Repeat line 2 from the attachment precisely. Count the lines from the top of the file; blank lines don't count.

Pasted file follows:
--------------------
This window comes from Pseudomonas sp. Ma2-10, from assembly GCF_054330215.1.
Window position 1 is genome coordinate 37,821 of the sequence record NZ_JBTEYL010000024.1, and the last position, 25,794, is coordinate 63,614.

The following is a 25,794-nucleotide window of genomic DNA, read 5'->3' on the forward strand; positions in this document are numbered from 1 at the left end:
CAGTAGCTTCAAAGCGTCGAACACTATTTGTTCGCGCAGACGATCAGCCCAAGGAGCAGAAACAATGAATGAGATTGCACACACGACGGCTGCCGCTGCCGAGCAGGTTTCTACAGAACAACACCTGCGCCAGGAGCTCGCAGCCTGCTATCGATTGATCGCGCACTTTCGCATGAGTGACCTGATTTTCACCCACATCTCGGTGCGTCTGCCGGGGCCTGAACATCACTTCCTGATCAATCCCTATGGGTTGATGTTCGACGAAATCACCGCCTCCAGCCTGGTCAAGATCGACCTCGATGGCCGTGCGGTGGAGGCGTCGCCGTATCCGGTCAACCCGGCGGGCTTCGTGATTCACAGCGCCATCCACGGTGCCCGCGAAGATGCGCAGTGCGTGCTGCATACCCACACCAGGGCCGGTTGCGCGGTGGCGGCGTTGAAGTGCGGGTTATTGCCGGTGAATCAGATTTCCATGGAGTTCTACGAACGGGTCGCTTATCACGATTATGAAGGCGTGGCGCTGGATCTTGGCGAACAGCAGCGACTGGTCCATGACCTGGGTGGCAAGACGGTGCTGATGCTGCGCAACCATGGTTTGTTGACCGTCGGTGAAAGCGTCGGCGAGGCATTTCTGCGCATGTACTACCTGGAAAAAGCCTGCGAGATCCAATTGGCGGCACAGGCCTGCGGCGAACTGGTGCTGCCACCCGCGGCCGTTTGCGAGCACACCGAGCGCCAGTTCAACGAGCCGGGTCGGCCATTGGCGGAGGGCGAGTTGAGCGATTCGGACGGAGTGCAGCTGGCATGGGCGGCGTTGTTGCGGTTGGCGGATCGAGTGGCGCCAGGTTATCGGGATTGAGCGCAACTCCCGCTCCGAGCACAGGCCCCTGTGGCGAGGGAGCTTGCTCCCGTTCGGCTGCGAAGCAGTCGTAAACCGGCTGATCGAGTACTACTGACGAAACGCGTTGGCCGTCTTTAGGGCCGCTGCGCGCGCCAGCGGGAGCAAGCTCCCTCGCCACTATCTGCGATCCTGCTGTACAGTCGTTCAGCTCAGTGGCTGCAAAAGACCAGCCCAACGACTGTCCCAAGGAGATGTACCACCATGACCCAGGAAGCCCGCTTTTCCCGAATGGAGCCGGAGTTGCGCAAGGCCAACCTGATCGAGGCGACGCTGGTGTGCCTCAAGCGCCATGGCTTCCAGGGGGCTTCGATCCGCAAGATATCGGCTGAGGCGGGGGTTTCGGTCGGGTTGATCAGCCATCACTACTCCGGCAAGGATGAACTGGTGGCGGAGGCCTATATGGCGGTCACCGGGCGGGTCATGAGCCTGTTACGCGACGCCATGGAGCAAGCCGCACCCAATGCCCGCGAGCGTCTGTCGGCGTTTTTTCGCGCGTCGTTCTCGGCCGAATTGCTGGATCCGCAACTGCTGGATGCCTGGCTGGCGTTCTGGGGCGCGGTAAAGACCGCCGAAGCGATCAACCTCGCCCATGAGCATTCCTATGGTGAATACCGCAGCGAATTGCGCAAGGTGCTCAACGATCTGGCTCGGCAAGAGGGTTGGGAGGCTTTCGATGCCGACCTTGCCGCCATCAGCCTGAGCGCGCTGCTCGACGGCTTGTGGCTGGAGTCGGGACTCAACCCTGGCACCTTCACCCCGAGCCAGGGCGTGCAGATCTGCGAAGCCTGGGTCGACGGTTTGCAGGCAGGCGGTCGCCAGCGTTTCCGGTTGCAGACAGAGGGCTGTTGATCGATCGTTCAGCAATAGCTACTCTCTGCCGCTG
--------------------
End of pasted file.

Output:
Window position 1 is genome coordinate 37,821 of the sequence record NZ_JBTEYL010000024.1, and the last position, 25,794, is coordinate 63,614.